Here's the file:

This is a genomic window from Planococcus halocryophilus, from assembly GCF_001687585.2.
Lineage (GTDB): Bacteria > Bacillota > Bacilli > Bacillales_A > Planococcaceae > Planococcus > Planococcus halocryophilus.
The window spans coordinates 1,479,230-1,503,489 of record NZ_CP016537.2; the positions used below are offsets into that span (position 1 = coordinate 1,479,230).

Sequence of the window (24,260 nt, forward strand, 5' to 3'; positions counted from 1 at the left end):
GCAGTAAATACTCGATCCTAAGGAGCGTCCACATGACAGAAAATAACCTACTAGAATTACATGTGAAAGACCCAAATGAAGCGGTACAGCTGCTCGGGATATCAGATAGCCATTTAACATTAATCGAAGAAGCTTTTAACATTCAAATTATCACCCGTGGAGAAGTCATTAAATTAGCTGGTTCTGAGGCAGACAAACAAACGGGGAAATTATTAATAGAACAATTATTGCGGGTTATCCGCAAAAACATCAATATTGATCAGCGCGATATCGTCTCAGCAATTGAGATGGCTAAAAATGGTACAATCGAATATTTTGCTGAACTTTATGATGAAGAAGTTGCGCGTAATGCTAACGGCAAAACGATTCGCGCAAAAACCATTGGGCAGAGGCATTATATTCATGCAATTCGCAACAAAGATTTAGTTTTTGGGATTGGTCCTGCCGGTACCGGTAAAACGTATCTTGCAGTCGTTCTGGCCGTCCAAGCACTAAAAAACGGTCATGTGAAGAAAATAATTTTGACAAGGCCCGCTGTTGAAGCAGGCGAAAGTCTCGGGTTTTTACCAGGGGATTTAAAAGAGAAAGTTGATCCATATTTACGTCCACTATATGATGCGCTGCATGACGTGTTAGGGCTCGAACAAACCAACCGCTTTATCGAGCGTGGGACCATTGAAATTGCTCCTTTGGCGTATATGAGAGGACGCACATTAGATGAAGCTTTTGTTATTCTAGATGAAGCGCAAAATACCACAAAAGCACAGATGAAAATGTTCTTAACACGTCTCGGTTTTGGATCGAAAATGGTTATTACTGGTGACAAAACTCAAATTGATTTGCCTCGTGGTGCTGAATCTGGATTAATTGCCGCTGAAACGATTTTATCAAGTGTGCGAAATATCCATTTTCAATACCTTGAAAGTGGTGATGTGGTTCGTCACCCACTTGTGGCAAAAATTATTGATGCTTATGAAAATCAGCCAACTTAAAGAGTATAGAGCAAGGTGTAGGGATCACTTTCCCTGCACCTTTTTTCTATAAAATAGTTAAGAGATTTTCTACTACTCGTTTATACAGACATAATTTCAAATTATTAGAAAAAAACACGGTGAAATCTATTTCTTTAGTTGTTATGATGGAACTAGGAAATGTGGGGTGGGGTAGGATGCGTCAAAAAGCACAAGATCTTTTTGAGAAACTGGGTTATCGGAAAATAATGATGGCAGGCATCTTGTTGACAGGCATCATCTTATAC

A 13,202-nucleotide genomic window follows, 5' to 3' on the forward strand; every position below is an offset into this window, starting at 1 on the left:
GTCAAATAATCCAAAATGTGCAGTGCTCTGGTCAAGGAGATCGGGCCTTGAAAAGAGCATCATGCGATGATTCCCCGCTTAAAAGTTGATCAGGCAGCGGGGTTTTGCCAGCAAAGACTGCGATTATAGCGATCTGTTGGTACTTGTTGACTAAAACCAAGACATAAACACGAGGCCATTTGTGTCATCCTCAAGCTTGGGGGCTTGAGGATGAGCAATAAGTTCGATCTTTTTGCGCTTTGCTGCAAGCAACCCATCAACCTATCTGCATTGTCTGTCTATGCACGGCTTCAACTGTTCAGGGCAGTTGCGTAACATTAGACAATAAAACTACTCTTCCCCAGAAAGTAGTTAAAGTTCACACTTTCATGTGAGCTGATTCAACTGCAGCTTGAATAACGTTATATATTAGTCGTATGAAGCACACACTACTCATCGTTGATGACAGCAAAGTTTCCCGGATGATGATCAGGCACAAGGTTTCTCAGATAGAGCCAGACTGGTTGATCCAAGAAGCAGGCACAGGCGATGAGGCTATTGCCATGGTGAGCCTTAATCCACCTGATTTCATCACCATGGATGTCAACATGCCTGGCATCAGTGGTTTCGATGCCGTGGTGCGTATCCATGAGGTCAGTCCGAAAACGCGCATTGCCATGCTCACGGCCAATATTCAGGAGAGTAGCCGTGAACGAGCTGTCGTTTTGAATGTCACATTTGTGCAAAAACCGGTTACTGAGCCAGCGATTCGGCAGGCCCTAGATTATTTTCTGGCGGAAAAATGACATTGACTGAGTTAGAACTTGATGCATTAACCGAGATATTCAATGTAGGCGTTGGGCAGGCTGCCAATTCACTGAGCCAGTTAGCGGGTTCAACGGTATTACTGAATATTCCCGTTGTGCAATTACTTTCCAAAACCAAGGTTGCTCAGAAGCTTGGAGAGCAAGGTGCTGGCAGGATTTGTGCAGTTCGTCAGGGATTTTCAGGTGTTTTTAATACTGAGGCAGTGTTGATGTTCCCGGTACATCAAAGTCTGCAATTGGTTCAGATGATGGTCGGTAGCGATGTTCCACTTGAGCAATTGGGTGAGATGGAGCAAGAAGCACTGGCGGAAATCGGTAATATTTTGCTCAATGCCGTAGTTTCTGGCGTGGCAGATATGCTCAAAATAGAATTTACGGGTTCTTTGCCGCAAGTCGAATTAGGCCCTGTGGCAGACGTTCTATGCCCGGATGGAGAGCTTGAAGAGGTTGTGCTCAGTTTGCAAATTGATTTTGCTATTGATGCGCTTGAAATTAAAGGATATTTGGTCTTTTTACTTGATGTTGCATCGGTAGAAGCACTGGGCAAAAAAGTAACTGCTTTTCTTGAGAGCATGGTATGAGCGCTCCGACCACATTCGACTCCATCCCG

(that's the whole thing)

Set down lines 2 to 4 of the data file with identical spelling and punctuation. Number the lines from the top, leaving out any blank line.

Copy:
Lineage (GTDB): Bacteria > Bacillota > Bacilli > Bacillales_A > Planococcaceae > Planococcus > Planococcus halocryophilus.
The window spans coordinates 1,479,230-1,503,489 of record NZ_CP016537.2; the positions used below are offsets into that span (position 1 = coordinate 1,479,230).

Sequence of the window (24,260 nt, forward strand, 5' to 3'; positions counted from 1 at the left end):